Several people have commented on Politifact’s Lie of the Year 2011: ‘Republicans voted to end Medicare’ being not a lie but an actually true statement. You can see Steve Benen, Jonathan Cohn, Matt Yglesias and Ezra Klein for more. Paul Waldman called this early.
I want to amplify something others have brought up. Politifact had to understand that they were going to get pushback on this, so they must have been careful in justifying their assertion with the strongest terms possible. How do they do that? Here are the three reasons for why this is a lie instead of an actually true statement:
• They ignored the fact that the Ryan plan would not affect people currently in Medicare — or even the people 55 to 65 who would join the program in the next 10 years.
• They used harsh terms such as “end” and “kill” when the program would still exist, although in a privatized system.
• They used pictures and video of elderly people who clearly were too old to be affected by the Ryan plan. The DCCC video that aired four days after the vote featured an elderly man who had to take a job as a stripper to pay his medical bills.
Read the first and third point again. Democrats are in the wrong when they attack the plan for its effects on seniors, because current seniors won’t be impacted. They show ads with elderly people, but no current elderly people will fact the Ryan plan.
If anything was to show how much certain elite media go along with the Republican thought that the social safety net is only for people born in 1956 or earlier, while everyone else is on their own, this is it. Because I’m a senior-in-waiting, and this plan will affect me. Someday I’ll be elderly, and then I’ll have to deal with taking a worthless coupon to the notoriously ugly healthcare market if this plan passes. This is not semantics – it’s the basis of the inter-generational social contract. But in the worldview of Politifact, as long as the Great Society’s social insurance plan is there for people born in 1956 or earlier, it exists for everyone.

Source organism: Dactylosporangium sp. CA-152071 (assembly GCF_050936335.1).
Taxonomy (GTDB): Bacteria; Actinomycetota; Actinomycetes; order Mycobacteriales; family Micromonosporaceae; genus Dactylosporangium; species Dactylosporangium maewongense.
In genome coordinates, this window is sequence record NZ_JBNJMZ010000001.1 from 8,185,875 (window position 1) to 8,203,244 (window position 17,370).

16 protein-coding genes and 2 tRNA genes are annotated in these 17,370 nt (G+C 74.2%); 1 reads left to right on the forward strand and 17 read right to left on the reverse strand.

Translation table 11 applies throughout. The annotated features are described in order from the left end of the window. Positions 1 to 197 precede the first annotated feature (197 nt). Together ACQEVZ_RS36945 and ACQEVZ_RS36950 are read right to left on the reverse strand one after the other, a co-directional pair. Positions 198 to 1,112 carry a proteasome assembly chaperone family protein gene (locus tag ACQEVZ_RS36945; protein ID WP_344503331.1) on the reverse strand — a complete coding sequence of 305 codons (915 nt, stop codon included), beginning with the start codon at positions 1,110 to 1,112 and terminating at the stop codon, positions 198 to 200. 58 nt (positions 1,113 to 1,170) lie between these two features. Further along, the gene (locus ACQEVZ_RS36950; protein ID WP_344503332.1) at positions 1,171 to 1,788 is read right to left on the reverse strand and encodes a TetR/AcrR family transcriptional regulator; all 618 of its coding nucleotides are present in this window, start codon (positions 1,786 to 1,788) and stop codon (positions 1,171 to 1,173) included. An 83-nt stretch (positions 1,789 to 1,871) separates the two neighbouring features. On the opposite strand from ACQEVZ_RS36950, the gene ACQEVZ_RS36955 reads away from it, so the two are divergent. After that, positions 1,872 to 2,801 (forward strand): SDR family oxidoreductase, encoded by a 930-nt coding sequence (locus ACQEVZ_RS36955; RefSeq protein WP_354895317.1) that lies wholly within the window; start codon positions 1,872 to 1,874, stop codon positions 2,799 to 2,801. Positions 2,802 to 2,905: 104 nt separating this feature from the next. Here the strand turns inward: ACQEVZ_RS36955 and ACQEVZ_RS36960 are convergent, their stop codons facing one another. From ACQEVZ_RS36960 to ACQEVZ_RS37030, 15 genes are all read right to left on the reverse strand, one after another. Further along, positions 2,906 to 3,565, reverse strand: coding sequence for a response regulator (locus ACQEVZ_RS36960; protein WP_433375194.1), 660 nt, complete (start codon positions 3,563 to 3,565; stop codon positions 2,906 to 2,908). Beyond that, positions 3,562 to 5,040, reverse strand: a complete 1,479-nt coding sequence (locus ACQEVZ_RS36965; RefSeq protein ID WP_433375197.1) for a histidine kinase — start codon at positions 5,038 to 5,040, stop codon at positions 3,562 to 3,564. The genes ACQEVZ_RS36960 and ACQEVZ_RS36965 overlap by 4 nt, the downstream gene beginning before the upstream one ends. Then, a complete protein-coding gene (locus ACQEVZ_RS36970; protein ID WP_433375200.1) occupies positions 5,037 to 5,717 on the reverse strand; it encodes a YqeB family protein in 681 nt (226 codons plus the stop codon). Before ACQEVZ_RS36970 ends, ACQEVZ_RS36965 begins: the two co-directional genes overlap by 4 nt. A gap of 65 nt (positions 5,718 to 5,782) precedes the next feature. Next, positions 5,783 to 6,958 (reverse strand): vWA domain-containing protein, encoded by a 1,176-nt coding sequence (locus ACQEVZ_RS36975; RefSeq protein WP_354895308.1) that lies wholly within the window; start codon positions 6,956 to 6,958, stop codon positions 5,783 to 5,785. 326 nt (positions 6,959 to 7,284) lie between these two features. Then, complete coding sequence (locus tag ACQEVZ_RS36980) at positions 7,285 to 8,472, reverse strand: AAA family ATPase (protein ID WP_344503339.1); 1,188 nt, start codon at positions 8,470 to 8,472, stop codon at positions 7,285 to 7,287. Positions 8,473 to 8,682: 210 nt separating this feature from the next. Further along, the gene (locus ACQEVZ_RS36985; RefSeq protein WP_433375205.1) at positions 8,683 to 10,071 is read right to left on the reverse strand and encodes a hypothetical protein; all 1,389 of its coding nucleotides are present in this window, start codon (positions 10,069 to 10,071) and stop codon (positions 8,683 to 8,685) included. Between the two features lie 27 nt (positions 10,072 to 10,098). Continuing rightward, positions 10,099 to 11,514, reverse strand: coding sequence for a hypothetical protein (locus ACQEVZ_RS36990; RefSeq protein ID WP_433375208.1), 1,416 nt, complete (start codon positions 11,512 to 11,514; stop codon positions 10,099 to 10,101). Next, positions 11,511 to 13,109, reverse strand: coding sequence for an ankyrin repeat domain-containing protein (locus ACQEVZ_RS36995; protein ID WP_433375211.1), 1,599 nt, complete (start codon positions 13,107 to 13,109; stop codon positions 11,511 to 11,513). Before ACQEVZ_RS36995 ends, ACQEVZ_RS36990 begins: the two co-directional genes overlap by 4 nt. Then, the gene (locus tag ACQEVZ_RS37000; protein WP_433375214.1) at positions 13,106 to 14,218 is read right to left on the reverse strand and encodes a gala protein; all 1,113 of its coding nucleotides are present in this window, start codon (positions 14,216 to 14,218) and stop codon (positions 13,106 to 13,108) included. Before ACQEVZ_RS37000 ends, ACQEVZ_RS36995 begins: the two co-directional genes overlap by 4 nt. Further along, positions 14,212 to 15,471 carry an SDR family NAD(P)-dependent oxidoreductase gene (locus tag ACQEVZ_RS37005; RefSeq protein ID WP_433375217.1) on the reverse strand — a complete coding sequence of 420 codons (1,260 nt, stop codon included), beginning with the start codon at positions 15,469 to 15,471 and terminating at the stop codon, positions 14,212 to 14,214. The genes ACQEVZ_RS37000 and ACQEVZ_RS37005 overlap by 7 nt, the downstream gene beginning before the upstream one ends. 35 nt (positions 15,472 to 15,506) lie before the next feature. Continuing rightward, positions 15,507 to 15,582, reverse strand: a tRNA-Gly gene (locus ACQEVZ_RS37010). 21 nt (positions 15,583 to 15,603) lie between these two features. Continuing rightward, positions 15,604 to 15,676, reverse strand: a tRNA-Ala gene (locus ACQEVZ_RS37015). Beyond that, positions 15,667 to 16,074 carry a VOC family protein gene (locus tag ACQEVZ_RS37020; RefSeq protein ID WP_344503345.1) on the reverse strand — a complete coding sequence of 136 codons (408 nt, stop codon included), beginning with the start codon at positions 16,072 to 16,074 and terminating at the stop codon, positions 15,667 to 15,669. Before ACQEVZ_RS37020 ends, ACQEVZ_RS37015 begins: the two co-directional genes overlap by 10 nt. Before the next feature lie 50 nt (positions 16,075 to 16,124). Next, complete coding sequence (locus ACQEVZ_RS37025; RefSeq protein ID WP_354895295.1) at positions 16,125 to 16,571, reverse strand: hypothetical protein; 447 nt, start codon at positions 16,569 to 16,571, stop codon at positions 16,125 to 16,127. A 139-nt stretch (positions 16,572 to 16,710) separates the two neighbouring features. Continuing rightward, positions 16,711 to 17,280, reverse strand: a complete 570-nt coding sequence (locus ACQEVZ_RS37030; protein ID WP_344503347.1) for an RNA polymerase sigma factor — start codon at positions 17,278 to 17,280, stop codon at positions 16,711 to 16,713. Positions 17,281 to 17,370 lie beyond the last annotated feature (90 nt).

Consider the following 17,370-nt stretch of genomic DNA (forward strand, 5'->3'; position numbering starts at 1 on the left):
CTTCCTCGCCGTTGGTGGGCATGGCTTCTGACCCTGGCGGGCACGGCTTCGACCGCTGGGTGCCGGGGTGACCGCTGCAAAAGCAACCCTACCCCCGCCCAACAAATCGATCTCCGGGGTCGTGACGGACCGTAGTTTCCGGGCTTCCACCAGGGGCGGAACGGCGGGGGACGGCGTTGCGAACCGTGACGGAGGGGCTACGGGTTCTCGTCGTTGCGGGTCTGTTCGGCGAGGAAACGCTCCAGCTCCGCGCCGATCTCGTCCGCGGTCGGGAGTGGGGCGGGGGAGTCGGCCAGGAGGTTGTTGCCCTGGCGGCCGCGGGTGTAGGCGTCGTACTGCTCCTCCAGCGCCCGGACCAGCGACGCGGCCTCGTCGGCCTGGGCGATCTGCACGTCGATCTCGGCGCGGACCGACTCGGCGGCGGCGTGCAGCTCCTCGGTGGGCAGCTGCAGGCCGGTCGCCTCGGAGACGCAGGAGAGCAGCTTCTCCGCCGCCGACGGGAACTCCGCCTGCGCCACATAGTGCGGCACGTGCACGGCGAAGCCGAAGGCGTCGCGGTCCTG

Mark Schmitt wrote a great piece earlier this year on the GOP’s brilliant generational weapon in the Medicare fight:
…But the line they chose is more than a gimmick: The 55-and-over cutoff marks a sharp and significant generational divide. Those over 55 will continue to benefit from one of the triumphs of social insurance in the Great Society, while the rest of us will be on our own, with a coupon for private health insurance….The Ryan plan, in other words, delivers to the older generation exactly what they’ve had all their lives—secure and predictable benefits—and to the next generation, more of what they’ve known—insecurity and risk.
Someone born in 1957 would graduate high school in 1975 – right when real incomes flatten, the poverty rates stops declining and health insurance coverage stops increasing, while the boom in inequality is right around the corner. If anything, this generation needs more, not less, security in old age.